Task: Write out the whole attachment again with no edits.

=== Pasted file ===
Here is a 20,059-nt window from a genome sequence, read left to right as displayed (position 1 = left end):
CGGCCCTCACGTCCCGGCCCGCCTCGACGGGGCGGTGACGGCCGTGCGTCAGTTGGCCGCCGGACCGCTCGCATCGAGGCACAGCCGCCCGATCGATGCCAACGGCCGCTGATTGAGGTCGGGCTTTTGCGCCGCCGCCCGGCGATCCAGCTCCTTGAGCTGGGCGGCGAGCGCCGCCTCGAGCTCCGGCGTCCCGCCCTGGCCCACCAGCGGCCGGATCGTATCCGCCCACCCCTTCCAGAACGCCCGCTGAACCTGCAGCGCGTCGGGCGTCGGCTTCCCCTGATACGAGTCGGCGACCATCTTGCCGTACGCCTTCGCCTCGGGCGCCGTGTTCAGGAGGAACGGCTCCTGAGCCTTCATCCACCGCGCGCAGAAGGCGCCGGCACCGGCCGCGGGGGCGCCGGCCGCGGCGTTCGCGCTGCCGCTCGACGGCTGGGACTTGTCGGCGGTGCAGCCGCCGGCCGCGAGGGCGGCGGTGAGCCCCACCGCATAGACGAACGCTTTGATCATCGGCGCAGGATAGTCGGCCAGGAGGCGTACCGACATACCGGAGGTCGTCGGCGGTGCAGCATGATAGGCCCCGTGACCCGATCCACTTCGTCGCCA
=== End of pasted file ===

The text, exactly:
Here is a 20,059-nt window from a genome sequence, read left to right as displayed (position 1 = left end):
CGGCCCTCACGTCCCGGCCCGCCTCGACGGGGCGGTGACGGCCGTGCGTCAGTTGGCCGCCGGACCGCTCGCATCGAGGCACAGCCGCCCGATCGATGCCAACGGCCGCTGATTGAGGTCGGGCTTTTGCGCCGCCGCCCGGCGATCCAGCTCCTTGAGCTGGGCGGCGAGCGCCGCCTCGAGCTCCGGCGTCCCGCCCTGGCCCACCAGCGGCCGGATCGTATCCGCCCACCCCTTCCAGAACGCCCGCTGAACCTGCAGCGCGTCGGGCGTCGGCTTCCCCTGATACGAGTCGGCGACCATCTTGCCGTACGCCTTCGCCTCGGGCGCCGTGTTCAGGAGGAACGGCTCCTGAGCCTTCATCCACCGCGCGCAGAAGGCGCCGGCACCGGCCGCGGGGGCGCCGGCCGCGGCGTTCGCGCTGCCGCTCGACGGCTGGGACTTGTCGGCGGTGCAGCCGCCGGCCGCGAGGGCGGCGGTGAGCCCCACCGCATAGACGAACGCTTTGATCATCGGCGCAGGATAGTCGGCCAGGAGGCGTACCGACATACCGGAGGTCGTCGGCGGTGCAGCATGATAGGCCCCGTGACCCGATCCACTTCGTCGCCA